What I am seeing is a significant disconnect between the implied volatility, for example the VIX, and some of the hyper intra-day volatility we are seeing in some issues as well as the statistical volatility of some underlying. What does these mean in layman’s terms, simple – the market is not pricing in risk or its pricing in very little risk.
One reason is the interesting phenomenon that move is to the up side in the underlying (note volatility doesn’t know direction), volatility declines purely from a function of math. The higher the price with a consistent ATR (average true range), volatility will decline. However, is that giving us a false sense of security?
I think a better gauge of risk in this current environment is the skew curve, (the slope of volatility from the at-the-money to out-of-the-money options). We are seeing a flattening of the skew-curve to the upside, while the down side continues to steepen. Its seems that the market is becoming more skeptical of the rally when measured by the skew curve when compared to the average implied volatility or even the VIX. Sure the volatility might reflect a more complacent market place when it comes to risk, but looking at the skew curve, it is saying it is not buying into the consistent rally and is starting to concern of a near-term retreat.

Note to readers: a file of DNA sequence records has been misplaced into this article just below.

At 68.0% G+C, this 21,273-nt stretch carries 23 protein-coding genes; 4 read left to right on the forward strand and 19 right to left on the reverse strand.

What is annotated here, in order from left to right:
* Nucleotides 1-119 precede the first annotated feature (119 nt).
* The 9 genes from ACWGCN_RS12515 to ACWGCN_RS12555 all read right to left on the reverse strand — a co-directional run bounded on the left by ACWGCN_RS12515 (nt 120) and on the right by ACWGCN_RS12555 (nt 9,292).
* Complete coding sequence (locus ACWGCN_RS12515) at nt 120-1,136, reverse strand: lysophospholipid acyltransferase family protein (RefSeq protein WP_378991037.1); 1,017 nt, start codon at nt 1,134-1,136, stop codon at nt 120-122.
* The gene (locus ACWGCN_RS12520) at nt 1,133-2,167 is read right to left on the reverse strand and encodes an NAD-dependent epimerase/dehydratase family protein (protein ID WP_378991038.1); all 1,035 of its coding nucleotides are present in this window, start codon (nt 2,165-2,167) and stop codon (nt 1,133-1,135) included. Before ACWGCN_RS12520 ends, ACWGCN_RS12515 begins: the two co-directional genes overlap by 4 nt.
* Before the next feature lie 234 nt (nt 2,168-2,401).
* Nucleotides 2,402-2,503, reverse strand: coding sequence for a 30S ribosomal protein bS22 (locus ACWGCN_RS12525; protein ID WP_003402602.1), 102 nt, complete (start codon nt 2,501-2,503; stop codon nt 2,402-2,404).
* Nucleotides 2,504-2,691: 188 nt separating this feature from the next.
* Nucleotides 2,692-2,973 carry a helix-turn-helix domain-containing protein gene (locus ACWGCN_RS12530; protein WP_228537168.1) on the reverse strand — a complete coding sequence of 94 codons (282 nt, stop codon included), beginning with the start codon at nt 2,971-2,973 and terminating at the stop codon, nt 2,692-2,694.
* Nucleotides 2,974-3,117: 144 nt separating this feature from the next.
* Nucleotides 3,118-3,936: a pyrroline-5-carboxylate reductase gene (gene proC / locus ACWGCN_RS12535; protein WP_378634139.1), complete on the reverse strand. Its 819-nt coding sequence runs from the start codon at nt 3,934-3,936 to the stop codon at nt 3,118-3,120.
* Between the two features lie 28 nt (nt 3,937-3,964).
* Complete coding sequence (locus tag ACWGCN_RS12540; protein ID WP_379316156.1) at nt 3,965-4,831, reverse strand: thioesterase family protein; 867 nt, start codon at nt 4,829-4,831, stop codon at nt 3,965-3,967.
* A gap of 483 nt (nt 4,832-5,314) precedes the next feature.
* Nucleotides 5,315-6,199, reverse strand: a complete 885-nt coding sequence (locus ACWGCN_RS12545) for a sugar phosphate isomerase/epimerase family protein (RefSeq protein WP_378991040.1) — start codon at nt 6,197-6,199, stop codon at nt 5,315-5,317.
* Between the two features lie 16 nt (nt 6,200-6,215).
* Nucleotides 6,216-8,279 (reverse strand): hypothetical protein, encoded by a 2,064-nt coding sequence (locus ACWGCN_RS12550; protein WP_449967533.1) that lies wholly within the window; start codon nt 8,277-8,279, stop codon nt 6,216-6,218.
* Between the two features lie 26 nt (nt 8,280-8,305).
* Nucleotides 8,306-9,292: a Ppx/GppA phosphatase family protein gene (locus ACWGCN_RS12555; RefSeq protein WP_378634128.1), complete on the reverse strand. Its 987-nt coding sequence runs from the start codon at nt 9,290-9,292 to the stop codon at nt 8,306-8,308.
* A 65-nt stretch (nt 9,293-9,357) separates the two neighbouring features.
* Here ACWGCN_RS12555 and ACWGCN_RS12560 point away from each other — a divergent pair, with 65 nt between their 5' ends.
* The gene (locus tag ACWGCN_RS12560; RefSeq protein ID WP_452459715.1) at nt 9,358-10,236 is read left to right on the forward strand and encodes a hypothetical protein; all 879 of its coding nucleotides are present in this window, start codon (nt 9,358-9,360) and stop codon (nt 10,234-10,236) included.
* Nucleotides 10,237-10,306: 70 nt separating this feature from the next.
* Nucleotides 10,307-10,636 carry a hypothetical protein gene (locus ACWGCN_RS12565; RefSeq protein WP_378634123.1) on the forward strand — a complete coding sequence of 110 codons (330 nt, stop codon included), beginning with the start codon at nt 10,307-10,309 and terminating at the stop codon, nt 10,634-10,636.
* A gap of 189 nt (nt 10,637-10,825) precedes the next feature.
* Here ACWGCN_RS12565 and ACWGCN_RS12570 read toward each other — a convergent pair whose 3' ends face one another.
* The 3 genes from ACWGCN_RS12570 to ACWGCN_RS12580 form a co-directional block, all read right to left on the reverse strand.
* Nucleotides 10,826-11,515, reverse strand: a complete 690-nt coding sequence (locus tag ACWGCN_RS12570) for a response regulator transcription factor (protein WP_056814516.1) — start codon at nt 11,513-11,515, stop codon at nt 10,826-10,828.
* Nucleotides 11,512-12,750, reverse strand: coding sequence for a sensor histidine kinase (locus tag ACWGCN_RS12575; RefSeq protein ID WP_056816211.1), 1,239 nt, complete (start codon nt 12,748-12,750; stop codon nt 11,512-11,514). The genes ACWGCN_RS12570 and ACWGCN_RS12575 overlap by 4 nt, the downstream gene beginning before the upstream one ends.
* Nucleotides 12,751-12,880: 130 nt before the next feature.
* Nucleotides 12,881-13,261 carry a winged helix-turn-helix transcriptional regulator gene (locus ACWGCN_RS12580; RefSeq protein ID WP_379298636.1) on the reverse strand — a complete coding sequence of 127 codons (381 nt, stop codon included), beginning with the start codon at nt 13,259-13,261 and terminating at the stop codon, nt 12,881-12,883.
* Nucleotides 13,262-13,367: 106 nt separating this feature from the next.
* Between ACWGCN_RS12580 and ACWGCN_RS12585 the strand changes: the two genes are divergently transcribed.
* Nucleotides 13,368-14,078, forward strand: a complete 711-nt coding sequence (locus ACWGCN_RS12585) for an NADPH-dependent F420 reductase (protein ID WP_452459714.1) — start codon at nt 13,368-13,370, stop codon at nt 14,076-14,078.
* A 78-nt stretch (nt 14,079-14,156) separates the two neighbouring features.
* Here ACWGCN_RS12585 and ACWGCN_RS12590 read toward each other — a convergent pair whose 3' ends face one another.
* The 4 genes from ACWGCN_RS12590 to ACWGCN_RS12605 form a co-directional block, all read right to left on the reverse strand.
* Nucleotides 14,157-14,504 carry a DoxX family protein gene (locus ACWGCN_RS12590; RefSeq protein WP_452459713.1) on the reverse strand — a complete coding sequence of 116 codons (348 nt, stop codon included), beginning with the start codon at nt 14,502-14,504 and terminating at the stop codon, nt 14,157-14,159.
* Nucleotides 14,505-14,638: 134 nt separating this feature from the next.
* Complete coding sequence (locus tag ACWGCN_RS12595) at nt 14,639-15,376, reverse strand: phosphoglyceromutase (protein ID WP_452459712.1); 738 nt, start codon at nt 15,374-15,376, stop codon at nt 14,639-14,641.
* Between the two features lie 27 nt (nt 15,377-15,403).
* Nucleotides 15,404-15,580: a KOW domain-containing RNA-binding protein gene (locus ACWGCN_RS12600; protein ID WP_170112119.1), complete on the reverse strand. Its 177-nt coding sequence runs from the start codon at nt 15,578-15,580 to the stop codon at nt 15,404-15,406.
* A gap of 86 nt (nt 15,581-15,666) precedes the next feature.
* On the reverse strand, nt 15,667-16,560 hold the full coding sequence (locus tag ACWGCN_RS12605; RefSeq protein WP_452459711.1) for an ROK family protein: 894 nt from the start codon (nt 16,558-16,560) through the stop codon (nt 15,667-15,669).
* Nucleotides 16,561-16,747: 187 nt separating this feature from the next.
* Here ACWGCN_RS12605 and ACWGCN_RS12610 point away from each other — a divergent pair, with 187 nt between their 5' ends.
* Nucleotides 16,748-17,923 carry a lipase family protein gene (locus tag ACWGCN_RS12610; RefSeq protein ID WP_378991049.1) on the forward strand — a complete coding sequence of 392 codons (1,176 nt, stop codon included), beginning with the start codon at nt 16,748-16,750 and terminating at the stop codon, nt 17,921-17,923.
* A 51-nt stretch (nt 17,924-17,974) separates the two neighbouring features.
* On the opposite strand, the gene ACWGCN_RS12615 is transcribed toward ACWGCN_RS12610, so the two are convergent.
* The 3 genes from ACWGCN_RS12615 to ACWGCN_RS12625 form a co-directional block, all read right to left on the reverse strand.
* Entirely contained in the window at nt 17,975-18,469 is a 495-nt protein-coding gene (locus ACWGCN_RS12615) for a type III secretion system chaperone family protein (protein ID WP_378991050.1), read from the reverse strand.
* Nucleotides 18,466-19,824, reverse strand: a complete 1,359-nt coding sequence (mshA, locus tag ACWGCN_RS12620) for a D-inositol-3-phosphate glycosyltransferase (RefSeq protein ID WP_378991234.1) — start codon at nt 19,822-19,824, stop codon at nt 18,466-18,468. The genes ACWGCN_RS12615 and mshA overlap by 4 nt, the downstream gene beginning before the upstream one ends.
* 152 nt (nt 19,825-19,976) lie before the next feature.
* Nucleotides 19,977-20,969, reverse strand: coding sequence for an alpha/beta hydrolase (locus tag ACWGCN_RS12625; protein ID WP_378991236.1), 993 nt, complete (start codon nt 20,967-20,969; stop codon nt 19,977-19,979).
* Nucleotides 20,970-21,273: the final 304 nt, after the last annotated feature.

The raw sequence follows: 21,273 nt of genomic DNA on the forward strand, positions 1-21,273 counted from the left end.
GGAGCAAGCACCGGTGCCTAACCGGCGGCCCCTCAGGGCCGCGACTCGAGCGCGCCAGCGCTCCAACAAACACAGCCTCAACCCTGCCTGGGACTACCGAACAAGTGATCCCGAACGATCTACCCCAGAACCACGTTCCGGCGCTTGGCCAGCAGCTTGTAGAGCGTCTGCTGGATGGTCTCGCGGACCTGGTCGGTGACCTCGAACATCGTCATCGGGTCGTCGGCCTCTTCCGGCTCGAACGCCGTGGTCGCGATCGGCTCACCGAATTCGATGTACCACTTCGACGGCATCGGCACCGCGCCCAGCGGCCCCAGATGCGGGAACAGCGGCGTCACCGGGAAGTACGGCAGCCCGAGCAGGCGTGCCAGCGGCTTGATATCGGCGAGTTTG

Yet, every day we buck this trend. While the mainstream media would have us think, it is the end of the world and Trump is unable to move his agenda forward, the market just jolts higher. The market is ignoring the noise in the mainstream media and continues to believe that Trump’s agenda will move forward. Lower taxes, lower healthcare costs, better trade deals, and fewer regulations is resounding underlying belief that is fueling the rally, regardless if it has happened.